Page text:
Heat waves associated with a rise in summertime death tolls

Heat waves associated with rise in death tolls

The temperature is getting hot and for many cities heat waves are already occurring, but for persons who are most susceptible to these changes in temperature it could have a deadly ending.


Seniors, children, and individuals suffering from chronic health problems are at a higher risk of heat-related complications and even death.  Dr. Robert Glatter, emergency physician, explained, “Those who have high blood pressure, heart disease, diabetes, kidney disease, as well as those who suffer with mental illness, may be at risk for heat-related emergencies, including heat cramps, heat syncope (fainting), heat exhaustion, as well as heat stroke.”

“Various classes of medications including beta blockers, as well as diuretics, can impair sweating — ultimately disrupting the body’s ability to cool itself. Other medications including antihistamines, as well as antidepressants and sedatives, may also impair your ability to sweat, leading to heat-related illnesses,” he continued.

Even young and healthy individuals need to be mindful of the rising temperatures, too, in order to avoid heat-related complications.
Experts recommend staying well hydrated, but only when you are thirsty and avoid overhydrating. If you are being physically active outdoors, consuming sports drinks to replace electrolytes is recommended. It’s also important to pay attention to heat-related symptoms. Glatter explained, “A high pulse rate, headache, dizziness, nausea, as well as shallow breathing, may be the initial signs of dehydration that may precede heat-related illness.”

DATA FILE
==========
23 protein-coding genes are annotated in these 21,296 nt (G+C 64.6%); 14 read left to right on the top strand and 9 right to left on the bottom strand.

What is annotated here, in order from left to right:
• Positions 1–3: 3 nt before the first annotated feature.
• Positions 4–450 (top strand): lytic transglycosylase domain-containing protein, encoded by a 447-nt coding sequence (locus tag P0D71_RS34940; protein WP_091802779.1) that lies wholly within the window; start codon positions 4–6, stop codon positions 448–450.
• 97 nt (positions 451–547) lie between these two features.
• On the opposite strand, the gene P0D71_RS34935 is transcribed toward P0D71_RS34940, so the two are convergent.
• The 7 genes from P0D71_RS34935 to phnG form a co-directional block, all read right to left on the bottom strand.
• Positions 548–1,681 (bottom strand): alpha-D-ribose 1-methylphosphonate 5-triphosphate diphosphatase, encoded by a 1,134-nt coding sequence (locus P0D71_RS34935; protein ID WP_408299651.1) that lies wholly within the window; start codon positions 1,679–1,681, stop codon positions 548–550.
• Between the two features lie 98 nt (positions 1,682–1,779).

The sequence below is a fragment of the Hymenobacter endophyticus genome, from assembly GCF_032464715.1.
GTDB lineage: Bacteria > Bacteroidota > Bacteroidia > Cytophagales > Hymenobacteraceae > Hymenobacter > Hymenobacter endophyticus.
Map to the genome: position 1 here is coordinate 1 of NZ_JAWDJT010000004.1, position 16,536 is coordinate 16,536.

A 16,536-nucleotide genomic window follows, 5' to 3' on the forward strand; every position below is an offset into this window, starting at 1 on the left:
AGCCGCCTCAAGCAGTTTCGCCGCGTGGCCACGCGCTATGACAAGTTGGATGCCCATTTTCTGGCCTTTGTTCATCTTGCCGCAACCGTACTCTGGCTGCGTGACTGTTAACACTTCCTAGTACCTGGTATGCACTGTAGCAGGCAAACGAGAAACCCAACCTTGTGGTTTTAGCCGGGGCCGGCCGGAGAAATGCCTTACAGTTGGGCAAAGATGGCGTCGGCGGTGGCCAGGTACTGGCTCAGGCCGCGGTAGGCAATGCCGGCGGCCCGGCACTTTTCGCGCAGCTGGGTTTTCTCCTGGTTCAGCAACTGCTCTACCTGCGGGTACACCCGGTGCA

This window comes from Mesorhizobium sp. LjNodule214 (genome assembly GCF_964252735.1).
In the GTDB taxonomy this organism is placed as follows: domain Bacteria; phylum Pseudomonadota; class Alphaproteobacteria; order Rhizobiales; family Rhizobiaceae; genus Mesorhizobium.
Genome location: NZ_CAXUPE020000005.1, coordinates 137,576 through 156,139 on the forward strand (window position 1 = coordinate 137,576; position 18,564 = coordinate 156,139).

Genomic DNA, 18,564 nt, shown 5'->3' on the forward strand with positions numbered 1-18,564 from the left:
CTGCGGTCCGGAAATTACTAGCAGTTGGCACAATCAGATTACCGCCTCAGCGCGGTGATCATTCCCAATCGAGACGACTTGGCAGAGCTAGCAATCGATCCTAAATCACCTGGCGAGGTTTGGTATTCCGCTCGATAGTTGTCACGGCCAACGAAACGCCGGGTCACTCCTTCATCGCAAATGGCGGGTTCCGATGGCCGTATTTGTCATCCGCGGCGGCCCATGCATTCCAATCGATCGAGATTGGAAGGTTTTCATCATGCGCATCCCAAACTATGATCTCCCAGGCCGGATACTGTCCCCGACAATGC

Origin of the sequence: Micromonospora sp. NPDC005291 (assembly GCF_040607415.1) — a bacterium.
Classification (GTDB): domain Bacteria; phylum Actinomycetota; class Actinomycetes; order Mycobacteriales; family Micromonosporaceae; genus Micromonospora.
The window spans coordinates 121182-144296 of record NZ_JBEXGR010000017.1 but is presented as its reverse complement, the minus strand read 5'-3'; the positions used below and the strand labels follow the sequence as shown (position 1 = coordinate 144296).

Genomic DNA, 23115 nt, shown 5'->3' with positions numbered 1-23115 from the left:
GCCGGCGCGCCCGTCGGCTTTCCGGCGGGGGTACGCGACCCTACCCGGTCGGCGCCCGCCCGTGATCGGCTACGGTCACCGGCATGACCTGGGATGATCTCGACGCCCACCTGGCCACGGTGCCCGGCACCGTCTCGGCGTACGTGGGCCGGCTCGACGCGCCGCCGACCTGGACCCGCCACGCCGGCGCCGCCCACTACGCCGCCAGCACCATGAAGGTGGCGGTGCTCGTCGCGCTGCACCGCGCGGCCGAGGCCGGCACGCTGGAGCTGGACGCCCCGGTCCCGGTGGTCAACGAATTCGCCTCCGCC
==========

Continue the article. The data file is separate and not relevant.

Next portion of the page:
Staying in an air-conditioned facility or home is best way to stay cool. If your home is not equipped with air conditioning, try venturing to public spaces like libraries or malls. Using a fan and a spray bottle with cool water is also a useful way to stay cool.


Author Bio

Mohan Garikiparithi got his degree in medicine from Osmania University (University of Health Sciences). He practiced clinical medicine for over a decade before he shifted his focus to the field of health communications. During his active practice he served as the head of the Dept. of Microbiology in a diagnostic centre in India. On a three-year communications program in Germany, Mohan developed a keen interest in German Medicine (Homoeopathy), and other alternative systems of medicine. He now advocates treating different medical conditions without the use of traditional drugs. An ardent squash player, Mohan believes in the importance of fitness and wellness.